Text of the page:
Indigenous water protector slain in Honduras
On March 21—the eve of World Water Day—an indigenous activist who was leading the fight against construction of a hydroelectric dam was shot dead in front of his family in Honduras. Juan Carlos Cerros Escalante, a member of the Lenca indigenous people, was gunned down directly outside the church at the pueblo of Nueva Granada, in the Caribbean coast department of Cortés. He was on his way to visit his mother, and his children were beside him. Cerros Escalante led the local group Communities United, which is mobilizing residents along the Rio Ulúa to oppose El Tornillito hydro-dam. The pending project would displace 10 communities in the departments of Cortés and Santa Bárbara.
Villagers abandoned in Eta's deadly aftermath
Some 150 are dead, with remote indigenous and campesino communities left stricken and without aid, a week after Hurricane Eta tore through Central America. Eta made landfall south of Puerto Cabezas, Nicaragua, as a Category 4 storm on Nov. 3. Two güiriseros, or artisanal gold-miners, were among the first killed, as a landslide inundated the mining camp of Tigre Norte in Bonanza municipality of Nicargua's North Caribbean Coast Autonomous Region. Far worse was to follow in Guatemala, where officials have called off the search for dozens believed to have been buried when a mountainside collapsed, engulfing the hamlet of Queja. Ovidio Choc, mayor of San Cristobal Verapaz municipality, said the site of Queja will probably be declared a cemetery. Elsewhere in Guatemala's Maya Highlands, villagers have had to mobilize their own rescue and recovery efforts, effectively abandoned by the government.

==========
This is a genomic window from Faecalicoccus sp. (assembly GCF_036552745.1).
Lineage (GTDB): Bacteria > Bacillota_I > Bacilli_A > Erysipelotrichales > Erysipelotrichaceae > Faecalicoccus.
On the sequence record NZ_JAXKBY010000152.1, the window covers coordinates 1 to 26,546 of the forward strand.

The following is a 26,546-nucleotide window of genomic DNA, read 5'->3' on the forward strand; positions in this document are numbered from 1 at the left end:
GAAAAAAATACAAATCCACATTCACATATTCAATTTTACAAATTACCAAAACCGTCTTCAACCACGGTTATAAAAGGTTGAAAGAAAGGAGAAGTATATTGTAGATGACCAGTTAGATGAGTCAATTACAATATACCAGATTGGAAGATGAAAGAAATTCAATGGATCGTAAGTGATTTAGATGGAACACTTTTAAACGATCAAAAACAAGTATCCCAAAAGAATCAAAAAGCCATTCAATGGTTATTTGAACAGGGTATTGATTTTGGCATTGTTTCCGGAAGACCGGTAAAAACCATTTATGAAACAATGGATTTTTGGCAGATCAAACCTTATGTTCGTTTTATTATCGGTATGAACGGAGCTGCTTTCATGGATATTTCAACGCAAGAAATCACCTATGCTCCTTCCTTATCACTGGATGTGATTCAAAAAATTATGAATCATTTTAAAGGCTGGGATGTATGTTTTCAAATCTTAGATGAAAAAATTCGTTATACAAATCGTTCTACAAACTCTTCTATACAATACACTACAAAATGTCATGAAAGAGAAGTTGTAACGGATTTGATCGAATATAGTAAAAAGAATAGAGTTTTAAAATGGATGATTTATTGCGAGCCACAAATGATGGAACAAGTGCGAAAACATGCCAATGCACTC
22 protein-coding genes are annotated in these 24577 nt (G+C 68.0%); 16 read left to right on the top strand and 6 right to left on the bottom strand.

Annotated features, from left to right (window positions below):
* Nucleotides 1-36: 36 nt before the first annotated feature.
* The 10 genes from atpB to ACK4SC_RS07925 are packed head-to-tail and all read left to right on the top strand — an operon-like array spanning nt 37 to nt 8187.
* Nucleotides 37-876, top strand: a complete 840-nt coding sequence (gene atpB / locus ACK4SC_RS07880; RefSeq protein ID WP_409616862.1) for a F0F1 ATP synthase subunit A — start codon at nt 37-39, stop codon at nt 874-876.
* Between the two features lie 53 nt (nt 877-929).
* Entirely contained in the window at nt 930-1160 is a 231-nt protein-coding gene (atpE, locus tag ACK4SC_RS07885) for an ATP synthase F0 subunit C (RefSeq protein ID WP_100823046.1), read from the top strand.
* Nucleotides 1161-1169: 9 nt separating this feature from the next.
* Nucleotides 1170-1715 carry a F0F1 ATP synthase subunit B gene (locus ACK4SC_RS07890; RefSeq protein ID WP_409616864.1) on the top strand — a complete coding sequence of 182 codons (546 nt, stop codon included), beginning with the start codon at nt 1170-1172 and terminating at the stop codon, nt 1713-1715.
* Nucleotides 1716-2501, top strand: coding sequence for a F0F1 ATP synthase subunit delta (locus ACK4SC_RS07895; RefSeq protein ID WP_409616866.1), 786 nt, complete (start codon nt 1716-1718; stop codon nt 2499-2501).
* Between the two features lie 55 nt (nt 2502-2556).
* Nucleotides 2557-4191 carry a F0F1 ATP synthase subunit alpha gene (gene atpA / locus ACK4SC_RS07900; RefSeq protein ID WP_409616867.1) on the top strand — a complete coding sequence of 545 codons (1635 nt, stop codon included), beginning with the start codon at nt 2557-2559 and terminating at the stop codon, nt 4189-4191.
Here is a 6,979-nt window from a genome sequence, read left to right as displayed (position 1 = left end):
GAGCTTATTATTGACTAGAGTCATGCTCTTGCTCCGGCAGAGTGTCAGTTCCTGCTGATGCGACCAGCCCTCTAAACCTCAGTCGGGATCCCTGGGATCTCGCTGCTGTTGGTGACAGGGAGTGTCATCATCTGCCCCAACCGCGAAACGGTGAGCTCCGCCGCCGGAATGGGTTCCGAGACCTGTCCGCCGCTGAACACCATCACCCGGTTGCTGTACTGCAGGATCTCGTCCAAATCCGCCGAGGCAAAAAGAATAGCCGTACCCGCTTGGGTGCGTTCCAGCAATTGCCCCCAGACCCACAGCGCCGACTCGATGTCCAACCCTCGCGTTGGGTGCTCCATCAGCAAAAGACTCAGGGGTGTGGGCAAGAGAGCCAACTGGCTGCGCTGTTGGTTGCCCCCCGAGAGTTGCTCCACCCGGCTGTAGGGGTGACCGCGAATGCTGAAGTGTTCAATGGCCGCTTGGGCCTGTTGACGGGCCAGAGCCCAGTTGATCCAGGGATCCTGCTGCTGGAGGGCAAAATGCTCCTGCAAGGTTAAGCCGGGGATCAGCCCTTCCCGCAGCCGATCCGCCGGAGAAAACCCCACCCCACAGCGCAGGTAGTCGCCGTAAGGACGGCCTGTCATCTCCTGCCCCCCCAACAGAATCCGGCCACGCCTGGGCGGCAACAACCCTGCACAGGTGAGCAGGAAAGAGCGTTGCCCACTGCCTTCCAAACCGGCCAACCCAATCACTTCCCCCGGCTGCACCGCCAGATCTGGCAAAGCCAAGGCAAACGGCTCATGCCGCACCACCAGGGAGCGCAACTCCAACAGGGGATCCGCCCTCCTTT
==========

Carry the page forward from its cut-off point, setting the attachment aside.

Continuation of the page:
Biological police state preparations advance
As strongmen around the world exploit the COVID-19 pandemic to grab extraordinary powers, even democratic countries are putting unprecedented police-state measure into place in the supposed interest of a return to "normality." In the latter category is New Zealand, where a bill has been passed giving police sweeping powers to enter homes without warrants while enforcing new "Alert Level 2" rules. The COVID-19 Public Health Response Act creates a new corps of "enforcement officers" to track social contacts among the populace and conduct raids on the premises of suspected violators. (NZH)
SCOTUS lets stand 'Remain in Mexico' policy
Some 60,000 asylum-seekers sent back by the United States to Mexico until their claims can be heard in US courts face a longer wait in Mexican limbo after the US Supreme Court issued an order on March 11 that allowed a controversial anti-immigration policy to stand. An appeals court in San Francisco had ruled that the policy—officially called the Migrant Protection Protocols, but known as "Remain in Mexico"—was unlawful in the two border states under its jurisdiction: Arizona and California. The new order means asylum-seekers must now pin their hopes on the outcome of an expected formal appeal by President Donald Trump's administration—but that might not play out through the courts until early 2021.